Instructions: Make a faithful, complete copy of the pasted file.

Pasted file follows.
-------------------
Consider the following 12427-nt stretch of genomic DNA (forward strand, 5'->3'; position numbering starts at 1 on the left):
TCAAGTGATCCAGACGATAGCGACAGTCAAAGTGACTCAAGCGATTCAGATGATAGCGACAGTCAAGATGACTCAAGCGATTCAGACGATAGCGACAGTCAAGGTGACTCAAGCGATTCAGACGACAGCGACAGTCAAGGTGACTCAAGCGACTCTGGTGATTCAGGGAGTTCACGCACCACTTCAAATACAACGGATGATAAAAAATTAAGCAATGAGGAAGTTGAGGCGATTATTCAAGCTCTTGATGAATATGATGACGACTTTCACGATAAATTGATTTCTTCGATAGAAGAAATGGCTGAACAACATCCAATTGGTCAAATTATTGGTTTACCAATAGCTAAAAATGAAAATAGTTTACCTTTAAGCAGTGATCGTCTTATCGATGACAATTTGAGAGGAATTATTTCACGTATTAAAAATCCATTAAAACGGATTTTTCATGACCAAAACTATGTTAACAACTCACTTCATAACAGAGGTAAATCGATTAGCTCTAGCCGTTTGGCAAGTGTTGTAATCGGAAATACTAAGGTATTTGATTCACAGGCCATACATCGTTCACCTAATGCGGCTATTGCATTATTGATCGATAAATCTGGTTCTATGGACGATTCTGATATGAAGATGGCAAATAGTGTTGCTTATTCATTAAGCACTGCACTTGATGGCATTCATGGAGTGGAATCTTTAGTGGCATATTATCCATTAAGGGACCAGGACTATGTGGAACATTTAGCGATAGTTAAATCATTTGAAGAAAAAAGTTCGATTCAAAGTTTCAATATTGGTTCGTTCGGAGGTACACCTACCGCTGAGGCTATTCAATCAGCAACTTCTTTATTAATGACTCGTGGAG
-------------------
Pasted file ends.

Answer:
Consider the following 12427-nt stretch of genomic DNA (forward strand, 5'->3'; position numbering starts at 1 on the left):
TCAAGTGATCCAGACGATAGCGACAGTCAAAGTGACTCAAGCGATTCAGATGATAGCGACAGTCAAGATGACTCAAGCGATTCAGACGATAGCGACAGTCAAGGTGACTCAAGCGATTCAGACGACAGCGACAGTCAAGGTGACTCAAGCGACTCTGGTGATTCAGGGAGTTCACGCACCACTTCAAATACAACGGATGATAAAAAATTAAGCAATGAGGAAGTTGAGGCGATTATTCAAGCTCTTGATGAATATGATGACGACTTTCACGATAAATTGATTTCTTCGATAGAAGAAATGGCTGAACAACATCCAATTGGTCAAATTATTGGTTTACCAATAGCTAAAAATGAAAATAGTTTACCTTTAAGCAGTGATCGTCTTATCGATGACAATTTGAGAGGAATTATTTCACGTATTAAAAATCCATTAAAACGGATTTTTCATGACCAAAACTATGTTAACAACTCACTTCATAACAGAGGTAAATCGATTAGCTCTAGCCGTTTGGCAAGTGTTGTAATCGGAAATACTAAGGTATTTGATTCACAGGCCATACATCGTTCACCTAATGCGGCTATTGCATTATTGATCGATAAATCTGGTTCTATGGACGATTCTGATATGAAGATGGCAAATAGTGTTGCTTATTCATTAAGCACTGCACTTGATGGCATTCATGGAGTGGAATCTTTAGTGGCATATTATCCATTAAGGGACCAGGACTATGTGGAACATTTAGCGATAGTTAAATCATTTGAAGAAAAAAGTTCGATTCAAAGTTTCAATATTGGTTCGTTCGGAGGTACACCTACCGCTGAGGCTATTCAATCAGCAACTTCTTTATTAATGACTCGTGGAG